Former Femk Cancer Patient Creates Buddy System: ‘She Knew What I Was Going Through’
“The happy voices in the hallway sounded eerie in the area where I was sitting, the oncology waiting room,” says Femke. In early 2017, she was diagnosed with breast cancer. “The voices came closer and I saw a beautiful couple, and the woman was wearing a hat. Despite the cancer, this woman was radiating powerfully. So she could be a patient, but she could also be middle-aged.”
Vemke wanted it too and expressed interest to Animek Duksin, the oncology surgeon who treated her. I immediately knew who you were talking about and asked the woman if she was open to a conversation. “Hester and I talked for an hour and could write a book out of the app contact we had after that.”
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It’s good to have a friend when everything is uncertain, Vimke continues. “For example, my husband read that walking during chemo is good. I thought: It’s good for you, but you don’t know how it feels, how tired I am. I’ve never felt that way, but by walking I feel better,” Hester texted. This letter motivates me, because she must know.”
Women write about bright apple-red cheeks after taking a certain medication, and checkpoints, they encourage each other. “The connection was very valuable. Other women told about it and more patients wanted a mate. Within a year we had 150 records.”
Smart matching system
There are now about a thousand friends at St. Anthony’s Hospital in Utrecht, where Vimke was being treated. We have been asked to upgrade other departments. “Like a buddy system for children with diabetes and for parents whose babies are in neonatal intensive care.”
What began in 2019 with an Excel list full of names is now a system powered by intelligent matchmaking. “Everything was taken into account: privacy legislation, but also the wishes and needs of the patient. One has a specific question about choosing which treatment to do, and the other needs several conversations during treatment.”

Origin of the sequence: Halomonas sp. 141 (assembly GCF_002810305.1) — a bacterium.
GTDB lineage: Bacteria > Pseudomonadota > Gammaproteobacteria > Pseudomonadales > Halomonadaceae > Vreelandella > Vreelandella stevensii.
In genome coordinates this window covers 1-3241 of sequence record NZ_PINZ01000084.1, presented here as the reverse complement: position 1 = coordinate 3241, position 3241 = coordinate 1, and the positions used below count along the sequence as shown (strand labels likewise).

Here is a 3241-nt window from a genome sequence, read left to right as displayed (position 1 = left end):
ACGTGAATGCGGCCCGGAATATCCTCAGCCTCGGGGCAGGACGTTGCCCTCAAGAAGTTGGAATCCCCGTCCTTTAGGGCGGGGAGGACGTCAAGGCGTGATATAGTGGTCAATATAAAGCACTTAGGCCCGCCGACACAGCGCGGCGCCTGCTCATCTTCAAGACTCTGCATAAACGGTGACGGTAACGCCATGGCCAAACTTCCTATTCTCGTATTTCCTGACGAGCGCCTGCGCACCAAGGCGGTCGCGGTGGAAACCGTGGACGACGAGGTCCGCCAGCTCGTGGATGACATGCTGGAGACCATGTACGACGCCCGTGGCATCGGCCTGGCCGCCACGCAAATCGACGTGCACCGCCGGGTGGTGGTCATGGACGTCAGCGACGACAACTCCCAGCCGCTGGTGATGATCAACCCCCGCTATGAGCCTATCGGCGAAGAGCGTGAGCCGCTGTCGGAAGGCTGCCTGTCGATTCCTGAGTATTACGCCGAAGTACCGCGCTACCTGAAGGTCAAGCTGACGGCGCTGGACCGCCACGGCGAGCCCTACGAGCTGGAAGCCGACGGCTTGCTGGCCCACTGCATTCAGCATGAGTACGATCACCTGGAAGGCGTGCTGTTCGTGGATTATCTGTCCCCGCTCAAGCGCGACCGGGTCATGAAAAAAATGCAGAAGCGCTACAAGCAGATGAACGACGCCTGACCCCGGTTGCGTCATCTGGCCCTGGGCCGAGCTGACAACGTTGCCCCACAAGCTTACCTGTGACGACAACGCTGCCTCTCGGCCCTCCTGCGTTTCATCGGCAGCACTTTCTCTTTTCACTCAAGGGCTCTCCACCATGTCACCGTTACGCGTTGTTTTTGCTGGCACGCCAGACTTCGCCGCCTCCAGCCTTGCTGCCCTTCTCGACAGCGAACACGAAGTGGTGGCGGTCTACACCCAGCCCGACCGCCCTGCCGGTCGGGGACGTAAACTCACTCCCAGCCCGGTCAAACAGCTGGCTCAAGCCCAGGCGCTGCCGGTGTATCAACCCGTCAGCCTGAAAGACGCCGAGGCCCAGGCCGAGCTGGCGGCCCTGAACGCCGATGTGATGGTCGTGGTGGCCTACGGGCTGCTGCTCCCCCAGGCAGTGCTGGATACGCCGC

Buddyhuis is implemented in hospitals and is therefore also regulated by hospitals. Four hospitals are currently using this system.
Animek Doxen is the oncology surgeon who introduces Femky to her friend, Hester. She is a huge supporter of the buddy system. “As a physician, you look primarily at the medical content process, you want a treatment that works as best as possible. But with breast cancer, patients are faced with so much more than a physician can help. Friends provide each other with the extra piece of care over the care we provide.”
Don’t just cry
“It’s really not just screaming. They empower each other, and sometimes going for a walk together brings a lot of positivity,” says Annemiek. According to the doctor’s opinion, this is very necessary during the intensive treatment process. “Illness happens to you, and then you just have to wait and see what you need to do. Conversations with friends give you a little bit of independence. Perspective from someone who’s been through the same thing. Who looks like you and has hair again, a job, maybe kids. It shows you: I can get out of here.” “.
At the hospital in Utrecht, the buddy system has become a community. Young mothers with breast cancer get together Recently, a group of African women of Muslim descent have been linked together. Friends also get involved in the choices the hospital makes. “We’ve recently asked a number of former patients if a diagnosis can be provided in 24 hours or 48 hours. As a hospital, we sometimes have a blind spot on how to organize things.”
The buddy system is not only valuable to the now sick patient, but also to those who have already gone through the process. “Many of the patients who are getting better again, fall into a hole after a whole year of treatments and check-ups. They have to get their lives back, go out into the outside world again. That can be very exciting. If you can do something for another patient, that’s it.” Not only is it very valuable, but it also helps your special treatment. We didn’t think about that in advance.”
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